What’s the VW Golf R wagon like inside?
Step inside the Golf R wagon and there’s a lot to like. The seats are covered in leather and the front pair are power-operated, heated and ventilated.
The ambient lighting display has 30 colours to choose from and there are a pair of USB-C ports front and rear.
One of the highlights is the configurable 10.25-inch digital driver’s display. The resolution is sharp enough to impress gamers and the speedo and tacho location can be adjusted through a variety of modes.
The 10.0-inch infotainment display is just as crisp but will take time to learn where all the various settings reside in the extensive menus. Smart owners will map their most-used features onto the customisable home screen.
Space in the back is good, if not expansive and rear occupants have their own climate control settings.
Farther back, the boot is presumably the reason buyers paid a $3,000 premium over the Golf R hatch.
It is a cavernous receptacle with 1642 litres of available space when the rear seats are down. If you are carrying a full complement of passengers, there’s still 611 litres of luggage-loading room in the wagon’s default mode.
A cargo blind helps hide the contents from prying eyes when the wagon is parked.
What’s under the VW Golf R wagon’s bonnet?
The turbocharged 2.0-litre four-cylinder engine is ostensibly the same as that found in the hatch, but the wagon uses a petrol particulate filter and consequently earns an extra 20Nm.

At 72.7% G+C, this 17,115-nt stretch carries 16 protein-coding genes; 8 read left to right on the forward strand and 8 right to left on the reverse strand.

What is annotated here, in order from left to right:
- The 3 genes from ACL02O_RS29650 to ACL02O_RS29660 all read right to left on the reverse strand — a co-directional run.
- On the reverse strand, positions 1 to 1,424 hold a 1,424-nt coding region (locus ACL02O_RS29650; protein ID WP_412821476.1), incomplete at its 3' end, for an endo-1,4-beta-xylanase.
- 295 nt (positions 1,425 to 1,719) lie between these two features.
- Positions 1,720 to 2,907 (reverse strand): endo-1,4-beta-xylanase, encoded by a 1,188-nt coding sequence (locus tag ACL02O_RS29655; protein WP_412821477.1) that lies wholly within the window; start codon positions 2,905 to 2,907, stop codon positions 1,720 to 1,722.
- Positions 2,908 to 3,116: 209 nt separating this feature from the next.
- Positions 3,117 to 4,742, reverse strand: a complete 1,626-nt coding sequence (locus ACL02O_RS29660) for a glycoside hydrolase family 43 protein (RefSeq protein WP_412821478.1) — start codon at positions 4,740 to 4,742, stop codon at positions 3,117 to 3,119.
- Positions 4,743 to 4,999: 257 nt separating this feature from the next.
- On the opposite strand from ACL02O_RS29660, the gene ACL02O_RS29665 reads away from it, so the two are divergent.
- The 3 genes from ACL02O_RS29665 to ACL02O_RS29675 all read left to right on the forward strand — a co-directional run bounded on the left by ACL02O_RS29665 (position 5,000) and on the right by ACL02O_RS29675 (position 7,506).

Outputs of 235kW and 420Nm are sent to all four wheels using a seven-speed dual-clutch transmission and there’s a smart torque-vectoring rear differential that, depending on driving mode, can transfer all that torque to the back wheels.
Volkswagen quotes a (conservative) time to 100km/h of 4.9 seconds.
Is the VW Golf R wagon efficient?
Because of the aforementioned petrol particulate filter, the Golf R wagon doesn’t just have more power than the hatch, it also uses less fuel (go figure).
Claimed combined fuel consumption is 7.4 litres over 100km (down by 0.4 of a litre on the hatch), while urban driving will see fuel use climb to 9.2 litres/100km. We saw 8.3 litres during our time in the car, with the bulk of driving spent in the suburbs.